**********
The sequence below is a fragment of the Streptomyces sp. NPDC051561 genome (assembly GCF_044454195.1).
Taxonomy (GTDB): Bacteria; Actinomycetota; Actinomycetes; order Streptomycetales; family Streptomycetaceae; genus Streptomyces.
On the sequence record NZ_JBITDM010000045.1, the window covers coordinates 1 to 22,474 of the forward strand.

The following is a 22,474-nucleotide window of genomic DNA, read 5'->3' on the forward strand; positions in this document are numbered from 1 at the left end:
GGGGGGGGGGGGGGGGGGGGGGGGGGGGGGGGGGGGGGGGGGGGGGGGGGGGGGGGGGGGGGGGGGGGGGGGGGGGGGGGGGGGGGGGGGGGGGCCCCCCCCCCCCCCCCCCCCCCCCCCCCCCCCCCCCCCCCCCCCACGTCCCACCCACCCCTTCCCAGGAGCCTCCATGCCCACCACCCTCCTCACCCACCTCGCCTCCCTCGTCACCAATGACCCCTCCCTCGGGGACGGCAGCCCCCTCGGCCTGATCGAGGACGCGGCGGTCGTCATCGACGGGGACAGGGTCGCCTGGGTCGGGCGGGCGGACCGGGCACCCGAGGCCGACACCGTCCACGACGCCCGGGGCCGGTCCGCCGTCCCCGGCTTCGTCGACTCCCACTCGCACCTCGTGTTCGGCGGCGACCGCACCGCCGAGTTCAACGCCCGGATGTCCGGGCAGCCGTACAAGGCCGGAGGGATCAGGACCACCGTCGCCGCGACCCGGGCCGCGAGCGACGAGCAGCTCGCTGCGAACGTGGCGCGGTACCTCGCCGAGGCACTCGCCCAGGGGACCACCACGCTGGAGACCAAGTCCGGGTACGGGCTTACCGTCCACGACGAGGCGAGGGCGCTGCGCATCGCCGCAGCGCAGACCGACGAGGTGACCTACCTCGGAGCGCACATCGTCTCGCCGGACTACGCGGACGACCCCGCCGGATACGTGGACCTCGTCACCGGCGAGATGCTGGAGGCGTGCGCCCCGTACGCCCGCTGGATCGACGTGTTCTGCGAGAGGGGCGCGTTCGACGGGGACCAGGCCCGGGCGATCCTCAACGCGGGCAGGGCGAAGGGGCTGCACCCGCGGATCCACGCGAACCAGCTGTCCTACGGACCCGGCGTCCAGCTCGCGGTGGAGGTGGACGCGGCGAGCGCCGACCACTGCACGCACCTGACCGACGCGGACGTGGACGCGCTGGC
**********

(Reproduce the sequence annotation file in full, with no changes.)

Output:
The sequence below is a fragment of the Streptomyces sp. NPDC051561 genome (assembly GCF_044454195.1).
Taxonomy (GTDB): Bacteria; Actinomycetota; Actinomycetes; order Streptomycetales; family Streptomycetaceae; genus Streptomyces.
On the sequence record NZ_JBITDM010000045.1, the window covers coordinates 1 to 22,474 of the forward strand.

The following is a 22,474-nucleotide window of genomic DNA, read 5'->3' on the forward strand; positions in this document are numbered from 1 at the left end:
GGGGGGGGGGGGGGGGGGGGGGGGGGGGGGGGGGGGGGGGGGGGGGGGGGGGGGGGGGGGGGGGGGGGGGGGGGGGGGGGGGGGGGGGGGGGGGCCCCCCCCCCCCCCCCCCCCCCCCCCCCCCCCCCCCCCCCCCCCACGTCCCACCCACCCCTTCCCAGGAGCCTCCATGCCCACCACCCTCCTCACCCACCTCGCCTCCCTCGTCACCAATGACCCCTCCCTCGGGGACGGCAGCCCCCTCGGCCTGATCGAGGACGCGGCGGTCGTCATCGACGGGGACAGGGTCGCCTGGGTCGGGCGGGCGGACCGGGCACCCGAGGCCGACACCGTCCACGACGCCCGGGGCCGGTCCGCCGTCCCCGGCTTCGTCGACTCCCACTCGCACCTCGTGTTCGGCGGCGACCGCACCGCCGAGTTCAACGCCCGGATGTCCGGGCAGCCGTACAAGGCCGGAGGGATCAGGACCACCGTCGCCGCGACCCGGGCCGCGAGCGACGAGCAGCTCGCTGCGAACGTGGCGCGGTACCTCGCCGAGGCACTCGCCCAGGGGACCACCACGCTGGAGACCAAGTCCGGGTACGGGCTTACCGTCCACGACGAGGCGAGGGCGCTGCGCATCGCCGCAGCGCAGACCGACGAGGTGACCTACCTCGGAGCGCACATCGTCTCGCCGGACTACGCGGACGACCCCGCCGGATACGTGGACCTCGTCACCGGCGAGATGCTGGAGGCGTGCGCCCCGTACGCCCGCTGGATCGACGTGTTCTGCGAGAGGGGCGCGTTCGACGGGGACCAGGCCCGGGCGATCCTCAACGCGGGCAGGGCGAAGGGGCTGCACCCGCGGATCCACGCGAACCAGCTGTCCTACGGACCCGGCGTCCAGCTCGCGGTGGAGGTGGACGCGGCGAGCGCCGACCACTGCACGCACCTGACCGACGCGGACGTGGACGCGCTGGC